the last months of 1943, Soviet propaganda had increased the scope of its
abuse against the Polish Government, the President of the Republic and
the C.-in-C., using the most violent language and constantly terming
them " traitors,, fascists, Allies of Germany/5 and announced that,cc with
the entry of the Red Army into Warsaw, a new Polish Government would
be set up.5' Despite the unfavourable atmosphere and such adverse
propaganda, the Polish Government decided to try a conciliatory move
once again, in order to resume relations with the Kremlin, at that parti-
cular moment when the Soviet troops would cross the Polish frontier.
The attitude of the Polish Home Army and the population towards the
Soviet troops and the war on Polish territory would depend on the result
of this undertaking. The Government issued the following statement
on January 5 :—
" In their victorious struggle against the German invader, the Soviet
forces are reported to have crossed the frontier of Poland. This fact is
another proof of the breaking down of the German resistance and it fore-
shadows the inevitable military defeat of Germany.
" It fills the Polish nation with the hope that the hour of liberation is
drawing near. Poland was the first nation to take up the German challenge,
and it has been fighting against the invaders for over four years at the cost of
tremendous sacrifices and sufferings without producing a single quisling,
and rejecting any form of compromise or collaboration with the aggressor.
" The Polish Home Army, among its many activities, concentrated upon
attacking the Germans at their most vulnerable points, upon sabotage in
every possible form, and the execution of many death sentences imposed
on German officials whose conduct had been particularly outrageous.
" The Polish forces, twice reorganised outside their country, have been
fighting ceaselessly in the air, at sea and on land side by side with our
allies, and there is no front on which Polish blood has not been mingled
with the blood of other defenders of freedom.
" There is no country in the world where Poles have not contributed to
furthering the common cause. The Polish nation, therefore, is entitled to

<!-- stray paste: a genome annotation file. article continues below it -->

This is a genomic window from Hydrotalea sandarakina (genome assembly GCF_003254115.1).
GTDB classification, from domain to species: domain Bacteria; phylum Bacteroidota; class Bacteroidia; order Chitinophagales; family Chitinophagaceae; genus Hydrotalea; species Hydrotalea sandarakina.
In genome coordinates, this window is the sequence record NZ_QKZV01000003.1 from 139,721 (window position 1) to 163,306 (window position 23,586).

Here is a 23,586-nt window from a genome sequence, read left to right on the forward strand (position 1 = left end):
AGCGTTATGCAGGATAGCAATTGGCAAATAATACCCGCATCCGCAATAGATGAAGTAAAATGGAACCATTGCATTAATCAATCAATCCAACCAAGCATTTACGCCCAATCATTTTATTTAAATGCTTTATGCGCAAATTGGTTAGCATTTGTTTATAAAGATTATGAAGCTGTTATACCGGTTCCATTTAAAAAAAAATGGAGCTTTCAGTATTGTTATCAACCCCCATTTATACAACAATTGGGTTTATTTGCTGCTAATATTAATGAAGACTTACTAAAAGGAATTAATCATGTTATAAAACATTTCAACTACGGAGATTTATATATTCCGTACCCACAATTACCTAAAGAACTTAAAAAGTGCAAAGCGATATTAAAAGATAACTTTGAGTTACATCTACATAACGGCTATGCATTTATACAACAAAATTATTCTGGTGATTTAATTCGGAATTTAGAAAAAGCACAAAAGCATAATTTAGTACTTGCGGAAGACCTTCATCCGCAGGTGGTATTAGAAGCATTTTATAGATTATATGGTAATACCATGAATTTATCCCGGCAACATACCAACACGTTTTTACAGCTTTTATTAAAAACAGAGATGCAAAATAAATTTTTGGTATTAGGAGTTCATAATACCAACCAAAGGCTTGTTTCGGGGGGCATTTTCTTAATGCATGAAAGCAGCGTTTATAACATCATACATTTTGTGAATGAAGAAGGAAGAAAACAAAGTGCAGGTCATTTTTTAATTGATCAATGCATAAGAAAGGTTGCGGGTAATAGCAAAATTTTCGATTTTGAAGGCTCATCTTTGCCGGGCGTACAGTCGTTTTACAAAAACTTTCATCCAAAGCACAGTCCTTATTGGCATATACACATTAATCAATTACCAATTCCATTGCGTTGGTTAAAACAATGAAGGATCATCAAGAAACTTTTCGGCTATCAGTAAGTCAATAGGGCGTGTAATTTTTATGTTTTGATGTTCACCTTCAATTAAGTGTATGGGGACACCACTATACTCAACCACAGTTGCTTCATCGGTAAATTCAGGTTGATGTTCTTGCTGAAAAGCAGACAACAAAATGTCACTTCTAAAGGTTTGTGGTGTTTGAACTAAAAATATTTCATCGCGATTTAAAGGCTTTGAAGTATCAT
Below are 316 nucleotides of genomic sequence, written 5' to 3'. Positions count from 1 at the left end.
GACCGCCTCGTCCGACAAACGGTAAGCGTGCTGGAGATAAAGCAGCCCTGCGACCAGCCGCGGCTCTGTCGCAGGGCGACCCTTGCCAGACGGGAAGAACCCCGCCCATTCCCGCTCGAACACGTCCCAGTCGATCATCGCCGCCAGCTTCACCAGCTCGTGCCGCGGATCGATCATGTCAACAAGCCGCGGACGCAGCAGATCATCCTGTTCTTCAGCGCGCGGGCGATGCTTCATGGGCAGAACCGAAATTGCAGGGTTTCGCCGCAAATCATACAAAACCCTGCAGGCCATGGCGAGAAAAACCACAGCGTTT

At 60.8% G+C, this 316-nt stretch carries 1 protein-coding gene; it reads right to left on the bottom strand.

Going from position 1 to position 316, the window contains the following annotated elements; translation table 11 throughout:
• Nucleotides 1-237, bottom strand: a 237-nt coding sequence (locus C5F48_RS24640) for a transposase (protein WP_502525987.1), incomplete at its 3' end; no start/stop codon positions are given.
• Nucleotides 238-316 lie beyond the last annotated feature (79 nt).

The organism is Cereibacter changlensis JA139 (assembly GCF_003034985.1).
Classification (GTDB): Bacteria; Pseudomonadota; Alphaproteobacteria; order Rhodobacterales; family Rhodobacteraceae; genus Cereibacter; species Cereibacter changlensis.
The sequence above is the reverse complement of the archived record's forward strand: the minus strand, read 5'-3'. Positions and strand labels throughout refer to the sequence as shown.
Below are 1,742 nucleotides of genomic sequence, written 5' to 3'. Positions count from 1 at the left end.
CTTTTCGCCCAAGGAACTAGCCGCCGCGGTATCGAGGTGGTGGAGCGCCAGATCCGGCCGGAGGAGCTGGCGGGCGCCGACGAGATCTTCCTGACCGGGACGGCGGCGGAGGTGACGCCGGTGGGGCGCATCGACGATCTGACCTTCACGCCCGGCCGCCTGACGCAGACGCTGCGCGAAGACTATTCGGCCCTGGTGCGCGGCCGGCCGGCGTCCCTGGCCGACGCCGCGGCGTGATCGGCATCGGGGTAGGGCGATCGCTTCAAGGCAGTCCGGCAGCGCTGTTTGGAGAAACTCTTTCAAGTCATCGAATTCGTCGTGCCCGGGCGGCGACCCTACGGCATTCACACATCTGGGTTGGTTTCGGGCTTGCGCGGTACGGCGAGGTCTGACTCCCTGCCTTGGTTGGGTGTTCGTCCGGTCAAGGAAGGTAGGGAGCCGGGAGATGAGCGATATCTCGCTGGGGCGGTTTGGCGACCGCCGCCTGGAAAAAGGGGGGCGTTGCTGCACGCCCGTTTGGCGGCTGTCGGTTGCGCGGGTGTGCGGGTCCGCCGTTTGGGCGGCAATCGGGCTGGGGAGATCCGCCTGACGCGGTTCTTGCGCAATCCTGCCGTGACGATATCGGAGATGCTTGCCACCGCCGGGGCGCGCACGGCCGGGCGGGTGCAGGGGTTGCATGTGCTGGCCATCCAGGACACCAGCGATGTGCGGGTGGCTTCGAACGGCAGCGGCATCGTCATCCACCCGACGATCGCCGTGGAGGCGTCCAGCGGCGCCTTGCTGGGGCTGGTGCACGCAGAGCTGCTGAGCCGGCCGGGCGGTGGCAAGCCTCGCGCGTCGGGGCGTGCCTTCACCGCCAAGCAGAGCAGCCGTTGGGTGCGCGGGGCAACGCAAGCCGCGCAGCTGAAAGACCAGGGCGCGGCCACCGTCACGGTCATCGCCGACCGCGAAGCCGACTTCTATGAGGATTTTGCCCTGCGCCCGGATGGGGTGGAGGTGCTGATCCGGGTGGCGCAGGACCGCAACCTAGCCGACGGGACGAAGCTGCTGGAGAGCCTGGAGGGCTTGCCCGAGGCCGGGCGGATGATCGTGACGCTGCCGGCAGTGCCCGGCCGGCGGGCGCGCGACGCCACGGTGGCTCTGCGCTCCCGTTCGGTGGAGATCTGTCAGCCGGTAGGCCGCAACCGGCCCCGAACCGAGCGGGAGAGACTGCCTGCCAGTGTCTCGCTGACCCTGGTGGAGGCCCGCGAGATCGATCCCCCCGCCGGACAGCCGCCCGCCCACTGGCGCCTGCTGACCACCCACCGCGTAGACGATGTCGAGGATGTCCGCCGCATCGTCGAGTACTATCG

expect full justice and redress as soon as it is set free from enemy occupation.
The first condition of such justice is the earliest re-establishment of Polish
sovereign administration in the liberated territories of the Republic of
Poland and the protection of life and property of Polish citizens.
" The Polish Government as the only legal steward and spokesman of the
Polish nation, recognised by Poles at home and abroad as well as by allied
and free Governments, is conscious of the contribution of Poland to the
war, and is responsible for the fate of the nation. It affirms its indestructible
right to independence, confirmed by the principles of the Atlantic Charter,
common to all the United Nations, and by binding international treaties.
The provisions of those treaties, based on the free agreement of the parties,
not on the enforcement of the will of one side to the detriment of the other
cannot be revised by accomplished facts.
" The conduct of the Polish nation in the course of the present war has
proved that it has never recognised, and will not recognise, solutions im-
posed by force. The Polish Government expects that the Soviet Union,
sharing its views as to the importance of future friendly relations between
the two countries in the interests of peace, and with a view to preventing
German revenge, will not fail to respect the rights and interests of the Polish
Republic and its citizens.